In a recent document (Oeconomicae et pecuniariae quaestiones. Considerations for an Ethical Discernment Regarding Some Aspects of the Present Economic-Financial System, May 17, 2018)1 , two Vatican official bodies proposed a new formulation of the fundamental considerations on economics and finance in the perspective of Catholic Social Teaching, which offers a good basis for further debate. The practical part of the document discusses problems which have been matter of concern since the 2008 financial crisis, namely the impartiality of financial intermediaries, short-term incentives, the dangers of securitization and derivatives, interest rate manipulations and abusive tax evasion at off-shore financial centres.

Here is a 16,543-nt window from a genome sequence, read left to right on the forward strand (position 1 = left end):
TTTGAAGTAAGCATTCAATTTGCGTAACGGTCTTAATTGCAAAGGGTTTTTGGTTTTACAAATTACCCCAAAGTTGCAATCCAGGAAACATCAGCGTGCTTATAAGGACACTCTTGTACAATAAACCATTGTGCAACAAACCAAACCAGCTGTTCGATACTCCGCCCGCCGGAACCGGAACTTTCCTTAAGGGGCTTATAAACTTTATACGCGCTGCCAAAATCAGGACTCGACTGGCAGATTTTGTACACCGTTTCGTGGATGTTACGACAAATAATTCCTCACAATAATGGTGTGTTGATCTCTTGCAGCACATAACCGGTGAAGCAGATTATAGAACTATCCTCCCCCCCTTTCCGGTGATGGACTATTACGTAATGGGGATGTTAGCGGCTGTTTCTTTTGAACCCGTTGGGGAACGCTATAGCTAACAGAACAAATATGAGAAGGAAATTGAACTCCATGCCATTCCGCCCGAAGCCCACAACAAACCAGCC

Many unsolved problems remain in the financial world regarding personal ethics and structural weaknesses: ten years after the last financial crisis, after many changes in regulatory policies, some of the above questions are still pending. In the meantime, technology is transforming traditional finance (on-line payments, personal data mining, targeted marketing, automatic credit scoring…) and new actors have appeared with fintech. A modern ethical framework for finance requires renewed thinking on the problems of the past, but also a new attitude of fairness to all parties, a new approach of the essential role of finance in economic development, and how these permanent dimensions are affected by technological change.

[1] http://press.vatican.va/content/salastampa/en/bollettino/pubblico/2018/05/17/180517a.html

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Framework and themes for the London consultation